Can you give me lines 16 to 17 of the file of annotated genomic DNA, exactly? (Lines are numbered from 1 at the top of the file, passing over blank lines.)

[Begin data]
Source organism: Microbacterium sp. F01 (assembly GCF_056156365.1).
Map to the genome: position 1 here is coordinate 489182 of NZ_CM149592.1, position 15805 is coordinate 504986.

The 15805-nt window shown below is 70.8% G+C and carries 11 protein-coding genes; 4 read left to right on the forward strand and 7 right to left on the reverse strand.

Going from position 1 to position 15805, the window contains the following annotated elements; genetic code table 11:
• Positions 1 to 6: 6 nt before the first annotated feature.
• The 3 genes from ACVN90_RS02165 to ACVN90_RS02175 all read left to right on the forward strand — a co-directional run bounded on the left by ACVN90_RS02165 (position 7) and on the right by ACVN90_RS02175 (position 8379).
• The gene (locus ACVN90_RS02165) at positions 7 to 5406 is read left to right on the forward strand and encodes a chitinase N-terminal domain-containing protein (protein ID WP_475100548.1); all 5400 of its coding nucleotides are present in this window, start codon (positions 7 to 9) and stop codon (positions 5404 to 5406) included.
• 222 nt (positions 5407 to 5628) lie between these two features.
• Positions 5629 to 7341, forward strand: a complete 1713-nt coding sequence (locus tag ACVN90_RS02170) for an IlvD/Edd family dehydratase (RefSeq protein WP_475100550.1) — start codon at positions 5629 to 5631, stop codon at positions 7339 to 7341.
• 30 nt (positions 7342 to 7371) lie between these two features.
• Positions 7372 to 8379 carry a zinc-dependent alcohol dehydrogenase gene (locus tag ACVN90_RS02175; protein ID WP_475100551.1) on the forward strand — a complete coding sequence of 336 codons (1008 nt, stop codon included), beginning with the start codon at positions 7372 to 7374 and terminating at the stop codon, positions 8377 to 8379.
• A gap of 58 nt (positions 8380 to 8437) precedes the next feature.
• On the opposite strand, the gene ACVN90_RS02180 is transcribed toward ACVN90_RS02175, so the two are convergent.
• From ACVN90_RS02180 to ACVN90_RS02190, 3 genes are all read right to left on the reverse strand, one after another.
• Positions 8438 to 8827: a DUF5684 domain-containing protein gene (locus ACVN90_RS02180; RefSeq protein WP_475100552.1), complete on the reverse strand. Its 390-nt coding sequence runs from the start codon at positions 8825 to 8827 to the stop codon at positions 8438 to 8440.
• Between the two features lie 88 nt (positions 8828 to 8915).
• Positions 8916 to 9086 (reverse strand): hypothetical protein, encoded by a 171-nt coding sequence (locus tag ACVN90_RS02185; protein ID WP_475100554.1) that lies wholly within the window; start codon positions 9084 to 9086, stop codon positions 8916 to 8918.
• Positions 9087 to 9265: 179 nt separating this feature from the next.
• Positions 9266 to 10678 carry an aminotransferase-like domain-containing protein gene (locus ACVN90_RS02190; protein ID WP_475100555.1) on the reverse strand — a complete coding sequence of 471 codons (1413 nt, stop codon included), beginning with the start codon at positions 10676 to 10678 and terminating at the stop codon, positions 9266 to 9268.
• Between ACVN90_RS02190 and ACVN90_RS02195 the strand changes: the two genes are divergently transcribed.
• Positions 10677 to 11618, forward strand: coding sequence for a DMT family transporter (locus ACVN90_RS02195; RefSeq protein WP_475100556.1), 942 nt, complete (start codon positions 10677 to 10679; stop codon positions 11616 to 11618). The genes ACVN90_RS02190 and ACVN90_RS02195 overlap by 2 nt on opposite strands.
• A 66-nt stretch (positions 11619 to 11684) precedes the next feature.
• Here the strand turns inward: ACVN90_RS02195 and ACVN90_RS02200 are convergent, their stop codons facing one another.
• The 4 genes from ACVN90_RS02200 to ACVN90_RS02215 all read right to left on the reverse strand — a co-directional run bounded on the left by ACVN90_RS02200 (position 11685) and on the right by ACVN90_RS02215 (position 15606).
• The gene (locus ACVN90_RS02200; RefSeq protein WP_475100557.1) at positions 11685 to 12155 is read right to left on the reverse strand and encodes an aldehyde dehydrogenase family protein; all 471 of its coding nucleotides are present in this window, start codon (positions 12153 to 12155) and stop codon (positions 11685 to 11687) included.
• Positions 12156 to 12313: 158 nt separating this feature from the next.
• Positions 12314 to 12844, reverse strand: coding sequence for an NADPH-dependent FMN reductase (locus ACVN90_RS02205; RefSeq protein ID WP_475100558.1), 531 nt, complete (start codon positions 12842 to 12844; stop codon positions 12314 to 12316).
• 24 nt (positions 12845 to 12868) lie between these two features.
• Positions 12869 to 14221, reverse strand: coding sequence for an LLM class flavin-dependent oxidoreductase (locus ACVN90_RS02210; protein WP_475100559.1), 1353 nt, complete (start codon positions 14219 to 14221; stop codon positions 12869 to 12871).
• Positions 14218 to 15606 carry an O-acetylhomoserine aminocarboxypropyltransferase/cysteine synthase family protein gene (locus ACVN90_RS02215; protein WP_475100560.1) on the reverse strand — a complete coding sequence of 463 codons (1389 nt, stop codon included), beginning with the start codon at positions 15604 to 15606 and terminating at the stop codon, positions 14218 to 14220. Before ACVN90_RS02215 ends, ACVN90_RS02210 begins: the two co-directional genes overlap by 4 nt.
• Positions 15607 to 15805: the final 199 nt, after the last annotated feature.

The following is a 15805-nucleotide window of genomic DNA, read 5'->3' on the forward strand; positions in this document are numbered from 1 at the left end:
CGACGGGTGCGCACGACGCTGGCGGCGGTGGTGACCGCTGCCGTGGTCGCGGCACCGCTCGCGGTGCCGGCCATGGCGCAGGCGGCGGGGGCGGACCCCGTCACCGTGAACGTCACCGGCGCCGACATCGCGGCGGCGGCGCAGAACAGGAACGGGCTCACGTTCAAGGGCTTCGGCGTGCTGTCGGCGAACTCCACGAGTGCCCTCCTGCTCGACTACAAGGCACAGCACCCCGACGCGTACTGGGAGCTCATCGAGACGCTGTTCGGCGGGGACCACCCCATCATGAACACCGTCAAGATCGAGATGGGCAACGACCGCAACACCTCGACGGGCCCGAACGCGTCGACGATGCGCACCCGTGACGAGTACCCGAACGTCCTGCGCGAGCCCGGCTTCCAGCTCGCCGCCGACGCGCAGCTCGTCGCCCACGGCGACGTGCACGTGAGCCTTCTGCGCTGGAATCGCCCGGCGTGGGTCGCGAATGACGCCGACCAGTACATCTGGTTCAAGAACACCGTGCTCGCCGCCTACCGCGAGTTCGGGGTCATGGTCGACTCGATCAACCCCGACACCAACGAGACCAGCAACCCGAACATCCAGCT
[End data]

• Between the two features lie 88 nt (positions 8828 to 8915).
• Positions 8916 to 9086 (reverse strand): hypothetical protein, encoded by a 171-nt coding sequence (locus tag ACVN90_RS02185; protein ID WP_475100554.1) that lies wholly within the window; start codon positions 9084 to 9086, stop codon positions 8916 to 8918.